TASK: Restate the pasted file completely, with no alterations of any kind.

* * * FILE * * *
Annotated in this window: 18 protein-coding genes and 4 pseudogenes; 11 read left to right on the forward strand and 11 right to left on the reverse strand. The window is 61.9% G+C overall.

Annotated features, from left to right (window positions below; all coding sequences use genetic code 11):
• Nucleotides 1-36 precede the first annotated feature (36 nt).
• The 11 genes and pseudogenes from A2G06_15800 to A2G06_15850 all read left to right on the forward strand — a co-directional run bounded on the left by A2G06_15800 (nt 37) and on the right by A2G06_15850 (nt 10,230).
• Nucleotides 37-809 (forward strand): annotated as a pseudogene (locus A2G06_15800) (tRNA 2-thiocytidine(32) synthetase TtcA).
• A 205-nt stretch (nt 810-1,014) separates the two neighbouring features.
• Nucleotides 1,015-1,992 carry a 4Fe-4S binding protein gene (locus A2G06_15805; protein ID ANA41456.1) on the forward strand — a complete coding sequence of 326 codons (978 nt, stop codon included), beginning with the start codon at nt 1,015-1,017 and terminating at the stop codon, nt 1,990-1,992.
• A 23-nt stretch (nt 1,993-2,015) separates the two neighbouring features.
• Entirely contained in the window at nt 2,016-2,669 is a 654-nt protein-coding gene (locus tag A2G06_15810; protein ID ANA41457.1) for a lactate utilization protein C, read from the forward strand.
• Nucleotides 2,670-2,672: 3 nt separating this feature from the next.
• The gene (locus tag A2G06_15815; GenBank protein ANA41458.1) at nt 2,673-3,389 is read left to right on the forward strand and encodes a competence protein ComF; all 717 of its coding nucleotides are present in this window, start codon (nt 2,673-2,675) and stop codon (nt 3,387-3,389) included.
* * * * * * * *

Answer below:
Annotated in this window: 18 protein-coding genes and 4 pseudogenes; 11 read left to right on the forward strand and 11 right to left on the reverse strand. The window is 61.9% G+C overall.

Annotated features, from left to right (window positions below; all coding sequences use genetic code 11):
• Nucleotides 1-36 precede the first annotated feature (36 nt).
• The 11 genes and pseudogenes from A2G06_15800 to A2G06_15850 all read left to right on the forward strand — a co-directional run bounded on the left by A2G06_15800 (nt 37) and on the right by A2G06_15850 (nt 10,230).
• Nucleotides 37-809 (forward strand): annotated as a pseudogene (locus A2G06_15800) (tRNA 2-thiocytidine(32) synthetase TtcA).
• A 205-nt stretch (nt 810-1,014) separates the two neighbouring features.
• Nucleotides 1,015-1,992 carry a 4Fe-4S binding protein gene (locus A2G06_15805; protein ID ANA41456.1) on the forward strand — a complete coding sequence of 326 codons (978 nt, stop codon included), beginning with the start codon at nt 1,015-1,017 and terminating at the stop codon, nt 1,990-1,992.
• A 23-nt stretch (nt 1,993-2,015) separates the two neighbouring features.
• Entirely contained in the window at nt 2,016-2,669 is a 654-nt protein-coding gene (locus tag A2G06_15810; protein ID ANA41457.1) for a lactate utilization protein C, read from the forward strand.
• Nucleotides 2,670-2,672: 3 nt separating this feature from the next.
• The gene (locus tag A2G06_15815; GenBank protein ANA41458.1) at nt 2,673-3,389 is read left to right on the forward strand and encodes a competence protein ComF; all 717 of its coding nucleotides are present in this window, start codon (nt 2,673-2,675) and stop codon (nt 3,387-3,389) included.